Hear now the story of Jesus getting left behind in the temple.

In this lesson we experience Jesus as a burgeoning adolescent, growing in his understanding of whom he is. When his parents question him, he fires back, “Why were you searching. You should have known I would be in the temple, handling my father’s business.” There he establishes that he is Son of God, more than Son of Joseph.

Let's look a little closer. They, the family of Jesus, including other relatives were in Jerusalem for the Feast of the Passover. It seemed to be a family custom. It is also what very pious people did in that day, if they lived close enough to attend he Passover. The family came, celebrated the feast and then they headed home.

The first question that comes to mind is why would Mary and Joseph leave home without knowing that Jesus was with them? It seems like a strange situation for us. But for them in their day and time, it wasn't. Women traveled more slowly than the men, so the women left Jerusalem first. The men followed later. They would catch up with each other at the place where they spent the night. So Joseph assumed Jesus was with Mary. Mary assumed Jesus was with Joseph. Neither suspected any problem until Joseph arrived and found out that Jesus was not with Mary.

I can only imagine how they must have felt when they realized that Jesus missing. Most parents’ anxiety would be high. They rushed back to Jerusalem to search for Jesus. They found Jesus after three days of searching, an allusion to his coming crucifixion and disappearance for three days. Joseph and Mary found Jesus in the temple learning and asking questions from the teachers. Evidently, Jesus was pretty good; Luke recorded that the teachers (the Rabbis) were amazed at his understanding and answers.

But the heart of this story comes during the dialogue that Jesus had with his mother, Mary. Mary and Joseph found Jesus and she said, "Son, why have you treated us so? Behold, your father and I have been searching for you in great distress." Mary clearly felt what any parent would feel: first, great anxiety and fear, relief -when Jesus was found, then some anger - for what he had put them through.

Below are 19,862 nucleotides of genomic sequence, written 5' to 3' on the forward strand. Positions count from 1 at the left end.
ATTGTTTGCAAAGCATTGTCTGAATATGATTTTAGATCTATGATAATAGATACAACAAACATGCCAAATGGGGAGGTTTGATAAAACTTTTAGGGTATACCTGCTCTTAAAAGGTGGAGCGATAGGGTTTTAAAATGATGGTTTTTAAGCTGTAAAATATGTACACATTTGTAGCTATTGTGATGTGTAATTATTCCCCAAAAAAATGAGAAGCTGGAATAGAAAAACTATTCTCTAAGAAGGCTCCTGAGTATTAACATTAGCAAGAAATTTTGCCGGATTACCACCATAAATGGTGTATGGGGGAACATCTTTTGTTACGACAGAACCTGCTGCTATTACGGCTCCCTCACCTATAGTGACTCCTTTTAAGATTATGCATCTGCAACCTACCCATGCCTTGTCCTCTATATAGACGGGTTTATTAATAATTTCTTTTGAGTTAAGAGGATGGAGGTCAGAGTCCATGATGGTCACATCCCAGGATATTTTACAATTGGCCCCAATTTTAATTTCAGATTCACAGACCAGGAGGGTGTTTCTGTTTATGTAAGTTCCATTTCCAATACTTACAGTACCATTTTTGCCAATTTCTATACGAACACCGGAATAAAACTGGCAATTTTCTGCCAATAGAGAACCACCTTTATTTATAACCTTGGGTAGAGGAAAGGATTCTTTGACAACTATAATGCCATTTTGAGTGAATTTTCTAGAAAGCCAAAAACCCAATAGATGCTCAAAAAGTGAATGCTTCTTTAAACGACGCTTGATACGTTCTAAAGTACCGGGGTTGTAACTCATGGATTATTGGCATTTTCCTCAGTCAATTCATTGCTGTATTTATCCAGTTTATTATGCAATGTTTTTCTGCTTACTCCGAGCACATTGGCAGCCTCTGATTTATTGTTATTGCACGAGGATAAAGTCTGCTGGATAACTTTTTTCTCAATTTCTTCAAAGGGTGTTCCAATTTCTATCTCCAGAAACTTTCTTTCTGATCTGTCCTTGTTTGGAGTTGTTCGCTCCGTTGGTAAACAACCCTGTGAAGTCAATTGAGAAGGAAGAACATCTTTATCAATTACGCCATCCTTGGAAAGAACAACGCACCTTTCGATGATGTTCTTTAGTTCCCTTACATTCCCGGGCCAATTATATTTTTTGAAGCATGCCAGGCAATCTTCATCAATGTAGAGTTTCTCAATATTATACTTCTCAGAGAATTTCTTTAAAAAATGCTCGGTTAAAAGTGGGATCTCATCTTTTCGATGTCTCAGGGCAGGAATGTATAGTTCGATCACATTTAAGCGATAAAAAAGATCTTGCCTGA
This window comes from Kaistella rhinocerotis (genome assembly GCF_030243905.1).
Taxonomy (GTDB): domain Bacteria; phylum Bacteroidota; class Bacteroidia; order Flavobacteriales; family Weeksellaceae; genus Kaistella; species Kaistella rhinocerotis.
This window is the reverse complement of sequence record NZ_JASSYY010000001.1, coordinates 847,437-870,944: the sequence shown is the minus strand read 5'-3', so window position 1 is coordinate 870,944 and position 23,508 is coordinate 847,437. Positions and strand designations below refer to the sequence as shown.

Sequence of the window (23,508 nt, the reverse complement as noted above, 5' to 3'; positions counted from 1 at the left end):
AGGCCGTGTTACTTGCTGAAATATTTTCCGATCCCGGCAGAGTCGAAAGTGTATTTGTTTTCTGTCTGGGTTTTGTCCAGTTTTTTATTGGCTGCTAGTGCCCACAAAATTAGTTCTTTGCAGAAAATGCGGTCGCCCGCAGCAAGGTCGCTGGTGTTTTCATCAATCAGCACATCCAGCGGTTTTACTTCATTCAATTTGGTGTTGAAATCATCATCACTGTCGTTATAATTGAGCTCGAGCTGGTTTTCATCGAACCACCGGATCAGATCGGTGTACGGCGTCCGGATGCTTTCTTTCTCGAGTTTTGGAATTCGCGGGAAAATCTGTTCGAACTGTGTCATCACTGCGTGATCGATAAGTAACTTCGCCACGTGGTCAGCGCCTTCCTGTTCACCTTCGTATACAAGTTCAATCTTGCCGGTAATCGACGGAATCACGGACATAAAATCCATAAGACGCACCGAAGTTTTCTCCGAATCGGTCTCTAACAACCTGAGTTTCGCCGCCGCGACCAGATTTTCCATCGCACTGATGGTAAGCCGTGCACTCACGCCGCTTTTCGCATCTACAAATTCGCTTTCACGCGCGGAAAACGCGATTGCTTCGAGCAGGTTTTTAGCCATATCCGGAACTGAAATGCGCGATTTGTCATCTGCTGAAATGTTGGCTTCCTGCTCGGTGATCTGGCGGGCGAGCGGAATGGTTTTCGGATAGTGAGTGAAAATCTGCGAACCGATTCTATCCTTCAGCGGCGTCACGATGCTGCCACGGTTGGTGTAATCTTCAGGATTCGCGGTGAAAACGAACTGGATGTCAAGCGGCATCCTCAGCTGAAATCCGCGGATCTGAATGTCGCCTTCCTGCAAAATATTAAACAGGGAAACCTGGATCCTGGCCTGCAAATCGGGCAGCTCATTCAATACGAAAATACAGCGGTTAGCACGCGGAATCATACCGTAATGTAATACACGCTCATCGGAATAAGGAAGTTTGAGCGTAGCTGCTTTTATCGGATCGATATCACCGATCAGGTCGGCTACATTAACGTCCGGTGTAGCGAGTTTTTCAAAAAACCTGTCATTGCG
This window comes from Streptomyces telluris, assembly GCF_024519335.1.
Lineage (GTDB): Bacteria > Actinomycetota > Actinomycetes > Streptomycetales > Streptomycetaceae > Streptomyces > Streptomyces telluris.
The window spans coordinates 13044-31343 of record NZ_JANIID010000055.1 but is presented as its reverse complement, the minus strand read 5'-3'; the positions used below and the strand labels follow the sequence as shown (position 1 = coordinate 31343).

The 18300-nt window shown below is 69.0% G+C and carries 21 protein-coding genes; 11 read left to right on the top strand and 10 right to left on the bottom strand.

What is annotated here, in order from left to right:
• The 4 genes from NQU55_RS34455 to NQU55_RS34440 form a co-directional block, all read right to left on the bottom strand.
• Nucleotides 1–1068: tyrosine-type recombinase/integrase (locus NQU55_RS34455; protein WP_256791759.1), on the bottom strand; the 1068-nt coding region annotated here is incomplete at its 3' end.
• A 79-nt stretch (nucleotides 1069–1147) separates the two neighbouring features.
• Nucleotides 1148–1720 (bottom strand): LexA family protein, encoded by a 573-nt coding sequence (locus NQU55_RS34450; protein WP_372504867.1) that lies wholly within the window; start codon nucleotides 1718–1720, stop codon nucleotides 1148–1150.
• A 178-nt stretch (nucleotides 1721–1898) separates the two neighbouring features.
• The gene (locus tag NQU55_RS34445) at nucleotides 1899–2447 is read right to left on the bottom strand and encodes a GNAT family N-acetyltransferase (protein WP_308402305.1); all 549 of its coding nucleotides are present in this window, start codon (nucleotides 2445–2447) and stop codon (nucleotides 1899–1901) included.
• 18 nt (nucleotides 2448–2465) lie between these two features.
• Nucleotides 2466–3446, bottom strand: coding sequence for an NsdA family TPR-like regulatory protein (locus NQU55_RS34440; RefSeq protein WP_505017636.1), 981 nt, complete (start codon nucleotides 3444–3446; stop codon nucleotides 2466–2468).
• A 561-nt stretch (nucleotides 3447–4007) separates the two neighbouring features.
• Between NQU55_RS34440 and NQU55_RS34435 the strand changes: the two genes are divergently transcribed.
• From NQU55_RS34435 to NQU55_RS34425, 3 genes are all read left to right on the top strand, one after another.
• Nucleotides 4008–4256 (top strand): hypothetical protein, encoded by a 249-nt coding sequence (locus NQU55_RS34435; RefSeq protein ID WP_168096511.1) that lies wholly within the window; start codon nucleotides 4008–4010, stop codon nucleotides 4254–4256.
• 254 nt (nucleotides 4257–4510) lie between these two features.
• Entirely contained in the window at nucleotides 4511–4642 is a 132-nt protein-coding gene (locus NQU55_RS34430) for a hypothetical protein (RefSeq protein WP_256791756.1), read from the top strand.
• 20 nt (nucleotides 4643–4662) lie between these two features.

Jesus answered, "Why were you looking for me? Did you not know that I must be in my Father's House (…I must be about my Father's business)?

These words are significant words that Jesus spoke. First of all, these are the first ords that Jesus spoke in Luke's Gospel. He is already beginning to feel his mission to obey God. Jesus experienced a growing and compelling sense of call to go and do the will of God, the Father. Also, Jesus had a sense that he was the Son of God even before his baptism.

Perhaps this seems to be no big deal, but understand that in the other Gospels, there is absolutely nothing to indicate that Jesus had a sense of being the Messiah before he was baptized by John the Baptist. Our passage today is the only passage that gives us that idea. (Gratitude to The Rev. Daniel E. Hale, D. Min., 2nd Presbyterian, Petersburg, VA, for many of the ideas in the last several paragraphs.)

Finally, note how Jesus does this by discretely and carefully reframes what his mother said to him. Mary said, "your father and I," and she meant Joseph. Jesus' reply puts "father" into a divine context. "Why were you looking for me? Did you not know that I must be in my Father's House?" Jesus was at home.

And the story ends with Mary treasuring these things in her heart. We would do well to be like Mary and treasure these things in our hearts. As we move toward a new year, treasure the gifts of God, especially this gift of the incarnation, which changed the world.